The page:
At the beginning of Lockdown 1, I wrote some pieces for Early Years forums about the possible consequences for children’s physical development of much lowered activity levels, lack of opportunities for daily movement play and proactive engagement with materials and resources in different environments.
As lockdown eased, I contacted eight EY settings as their children returned to find out if any of my predictions were supported. The settings are varied – some are situated in areas of affluence while others are managing issues arising from severe deprivation and poverty. Their responses to a range of questions reflect their geographical situations.
Three main themes emerged:
The environment – outside
For children who had been kept inside for extended periods, becoming comfortable and confident again in wide open spaces has proved challenging. Many are sticking to the perimeter – or hugging the corners where they feel safe and secure. Others have embraced the freedom of movement that a greater space provides and teachers report their ‘craving’ to continually practise the ‘big body movements’ like running, jumping, climbing and twirling around – accompanied by lots of laughing and shouting! There is renewed interest in the bikes and any wheeled resource that generates speed.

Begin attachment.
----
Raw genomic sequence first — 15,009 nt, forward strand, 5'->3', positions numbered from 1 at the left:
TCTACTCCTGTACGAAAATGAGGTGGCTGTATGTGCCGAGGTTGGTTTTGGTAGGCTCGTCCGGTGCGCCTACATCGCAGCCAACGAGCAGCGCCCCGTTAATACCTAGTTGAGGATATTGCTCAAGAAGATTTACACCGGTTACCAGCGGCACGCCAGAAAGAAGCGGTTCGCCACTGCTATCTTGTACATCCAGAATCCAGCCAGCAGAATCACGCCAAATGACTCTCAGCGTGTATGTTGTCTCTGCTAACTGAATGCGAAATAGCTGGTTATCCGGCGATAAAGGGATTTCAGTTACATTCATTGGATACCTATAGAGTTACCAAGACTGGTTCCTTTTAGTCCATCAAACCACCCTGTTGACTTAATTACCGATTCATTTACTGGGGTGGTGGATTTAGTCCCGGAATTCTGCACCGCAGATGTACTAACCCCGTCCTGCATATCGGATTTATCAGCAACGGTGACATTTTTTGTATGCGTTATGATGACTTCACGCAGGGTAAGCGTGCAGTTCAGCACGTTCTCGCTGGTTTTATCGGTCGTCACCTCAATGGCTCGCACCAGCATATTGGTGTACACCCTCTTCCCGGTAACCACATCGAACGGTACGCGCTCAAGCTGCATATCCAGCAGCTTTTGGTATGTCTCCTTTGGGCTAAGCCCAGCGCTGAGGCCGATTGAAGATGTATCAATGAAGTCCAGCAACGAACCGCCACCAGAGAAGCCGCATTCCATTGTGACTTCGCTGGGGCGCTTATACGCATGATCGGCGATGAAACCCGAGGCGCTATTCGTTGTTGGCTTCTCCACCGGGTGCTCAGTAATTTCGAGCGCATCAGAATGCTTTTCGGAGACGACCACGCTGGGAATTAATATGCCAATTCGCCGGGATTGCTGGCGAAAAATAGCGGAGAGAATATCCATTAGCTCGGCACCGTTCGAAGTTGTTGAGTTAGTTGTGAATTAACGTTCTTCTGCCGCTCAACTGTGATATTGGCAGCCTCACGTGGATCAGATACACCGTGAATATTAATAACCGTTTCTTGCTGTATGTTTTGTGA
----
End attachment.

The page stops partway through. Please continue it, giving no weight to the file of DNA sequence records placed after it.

A very different story emerged here. All teachers reported children’s difficulties navigating in and around an enclosed space – a lot of bumping into each other and the furniture, not looking where they’re going, and an inability to change speed and direction when required. Some children are particularly anxious about getting too close to others, fearful of breaking ‘rules’ and the consequences that may occur.
All children were reported to understand the necessity for rigorous handwashing – and why adults need to wear masks.
Many parents mentioned disrupted sleep patterns, particularly early waking, and some children experienced no effective sleep routines throughout the entire lockdown period. There was mention of poor oral health and children either wearing the wrong sized shoes or wellies.
As expected, some children who were well out of nappies and dummies returned in pull-ups and with dummies in place. In contrast, a group of parents used the unexpected time at home to address both issues – with some success.